In Europe, we do that from a team of 250 people, speaking 26 languages, based in our London office.
As an entrepreneurial company, founded in London, we rely on recruiting top talent from across Europe to fuel our business model. While Brexit would not alter our approach, we would likely face additional barriers and costs to continue hiring and operating the way we do. For that reason, we feel strongly that Britain should remain in the EU.
We are already experiencing a period of uncertainty right now. Consumer confidence is at its lowest level since December 2014, according to GfK, and a vote to leave would fail to reverse these negative figures.
While a vote to remain means business as usual, Brexit could result in an additional two years of uncertainty due to negotiations. It’s a situation we would rather avoid."
Group commercial director, customer, marketing and product
"My kids’ school has a war memorial that lists the names of its dead in the chapel. A feature repeated in many buildings in many towns and cities up and down the country. Lists of the young and bright, full of talent and potential, for whom Europe meant an early death. Thankfully today, Europe means almost exactly the opposite. Where there was once war and conflict, today there is broad and shared understanding, opportunity and free trade – a legacy our grandparents could only have dreamed of.
Companies like easyJet have thrived off these open skies and open minds. And so have our people and our customers. Today, you can go to university as easily in Manchester or Milan, work in London or Lisbon, weekend in Liverpool or Ljubljana. We think nothing of it. Companies can choose the very best candidates regardless of where they were born in Europe. And the very best candidates can choose the very best companies, without forms, quotas and complexities. It is inevitable that a vote for Brexit will reduce the free movement of talent. Of course, for some voters, that is what this issue is all about."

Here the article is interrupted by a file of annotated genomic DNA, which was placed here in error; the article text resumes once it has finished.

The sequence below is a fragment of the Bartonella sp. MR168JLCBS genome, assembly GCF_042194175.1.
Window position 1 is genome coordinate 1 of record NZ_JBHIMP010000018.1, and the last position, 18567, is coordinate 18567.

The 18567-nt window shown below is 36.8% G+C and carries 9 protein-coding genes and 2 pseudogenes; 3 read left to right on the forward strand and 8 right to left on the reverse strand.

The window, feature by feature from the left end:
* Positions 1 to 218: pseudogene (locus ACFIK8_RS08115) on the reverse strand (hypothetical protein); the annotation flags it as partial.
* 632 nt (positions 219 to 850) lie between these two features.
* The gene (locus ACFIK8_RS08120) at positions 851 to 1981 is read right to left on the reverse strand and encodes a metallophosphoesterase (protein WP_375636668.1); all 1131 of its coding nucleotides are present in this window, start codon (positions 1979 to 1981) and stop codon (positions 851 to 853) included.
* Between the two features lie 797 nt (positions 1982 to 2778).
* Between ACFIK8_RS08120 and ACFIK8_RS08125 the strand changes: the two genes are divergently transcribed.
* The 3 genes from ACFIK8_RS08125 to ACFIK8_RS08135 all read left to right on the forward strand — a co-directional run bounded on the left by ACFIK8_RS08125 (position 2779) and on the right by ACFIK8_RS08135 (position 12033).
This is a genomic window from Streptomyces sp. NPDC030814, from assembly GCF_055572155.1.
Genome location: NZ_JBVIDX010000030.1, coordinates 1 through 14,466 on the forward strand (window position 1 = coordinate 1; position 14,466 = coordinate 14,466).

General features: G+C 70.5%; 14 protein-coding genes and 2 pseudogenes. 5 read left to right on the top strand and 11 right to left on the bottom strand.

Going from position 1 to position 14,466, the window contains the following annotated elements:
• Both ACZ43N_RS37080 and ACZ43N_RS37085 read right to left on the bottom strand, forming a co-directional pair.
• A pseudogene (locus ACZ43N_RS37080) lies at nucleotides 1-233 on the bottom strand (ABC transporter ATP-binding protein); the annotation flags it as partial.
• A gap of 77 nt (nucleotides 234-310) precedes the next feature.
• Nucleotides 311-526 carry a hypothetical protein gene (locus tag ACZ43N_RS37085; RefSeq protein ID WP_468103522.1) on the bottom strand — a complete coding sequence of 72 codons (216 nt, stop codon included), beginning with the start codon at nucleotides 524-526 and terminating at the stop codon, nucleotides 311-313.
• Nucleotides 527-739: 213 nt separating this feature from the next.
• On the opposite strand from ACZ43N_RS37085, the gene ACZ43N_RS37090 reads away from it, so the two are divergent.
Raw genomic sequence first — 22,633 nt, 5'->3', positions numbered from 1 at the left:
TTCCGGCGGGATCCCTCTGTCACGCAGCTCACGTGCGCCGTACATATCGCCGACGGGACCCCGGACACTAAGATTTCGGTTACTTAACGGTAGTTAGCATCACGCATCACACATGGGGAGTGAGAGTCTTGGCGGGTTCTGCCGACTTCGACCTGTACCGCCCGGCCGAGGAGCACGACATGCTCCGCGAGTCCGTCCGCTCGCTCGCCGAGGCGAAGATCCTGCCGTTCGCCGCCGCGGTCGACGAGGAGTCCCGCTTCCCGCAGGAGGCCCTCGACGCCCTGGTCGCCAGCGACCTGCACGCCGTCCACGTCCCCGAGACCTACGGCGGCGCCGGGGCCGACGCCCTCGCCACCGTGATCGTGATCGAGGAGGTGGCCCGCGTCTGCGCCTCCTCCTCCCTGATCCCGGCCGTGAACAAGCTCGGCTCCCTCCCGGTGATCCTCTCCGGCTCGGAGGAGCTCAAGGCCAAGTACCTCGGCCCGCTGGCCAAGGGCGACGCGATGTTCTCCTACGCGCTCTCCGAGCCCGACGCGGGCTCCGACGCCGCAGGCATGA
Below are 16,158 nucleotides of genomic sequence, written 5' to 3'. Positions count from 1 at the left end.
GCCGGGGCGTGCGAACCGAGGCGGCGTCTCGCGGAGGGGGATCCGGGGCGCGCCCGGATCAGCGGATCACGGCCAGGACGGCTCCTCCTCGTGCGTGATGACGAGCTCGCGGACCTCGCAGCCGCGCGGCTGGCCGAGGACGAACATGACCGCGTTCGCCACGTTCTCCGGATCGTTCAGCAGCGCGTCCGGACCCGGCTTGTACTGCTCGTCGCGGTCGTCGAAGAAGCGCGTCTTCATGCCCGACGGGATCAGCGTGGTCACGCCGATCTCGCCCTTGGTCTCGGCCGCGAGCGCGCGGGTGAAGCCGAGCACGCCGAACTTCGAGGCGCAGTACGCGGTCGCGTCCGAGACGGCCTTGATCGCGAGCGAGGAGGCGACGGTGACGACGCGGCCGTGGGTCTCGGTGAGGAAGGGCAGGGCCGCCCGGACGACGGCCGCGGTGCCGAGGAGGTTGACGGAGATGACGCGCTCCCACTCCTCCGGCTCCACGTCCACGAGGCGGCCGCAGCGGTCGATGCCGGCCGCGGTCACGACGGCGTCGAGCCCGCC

Worldwide chief executive
"The creative industries employ 1.8 million people in the UK and are growing three times faster than in the EU. It is a spectacular success story, driven by a talent pool that thrives on competition and a stimulating and diverse environment. Brexit would damage and, over time, destroy this success story.
The main cause would not be the two most obvious: the loss of free movement and the stifling layers of visas and bureaucracy simply making the UK an unattractive option to talent and to businesses, or clients refocusing budgets in other geographies as Britain’s economic decline inevitably takes hold as the full effects of Brexit take hold over the next decade.
The main cause would be something more subtle and fundamental.
Britain attracts young, talented, imaginative free-thinking people because of our open, outward-looking and tolerant reputation and actual culture. And, as we all know, it is the imagination and original thinking of these people that is essential for our businesses to thrive and win.
Overnight, we send out a different message, one of introspection and intolerance. A country that is pulling up the drawbridge and disengaging from the world, frightened by difference rather than welcoming it.
Over time, this will deepen and the talent will move elsewhere."
Cilla SnowballGroup chairman and group chief executive
Abbott Mead Vickers BBDO
"At this point, we can only speculate, because we simply don’t know what a post-EU position would look like in the UK. It is hard to predict what the impact might be. We know with certainty that where we stand now is very strong.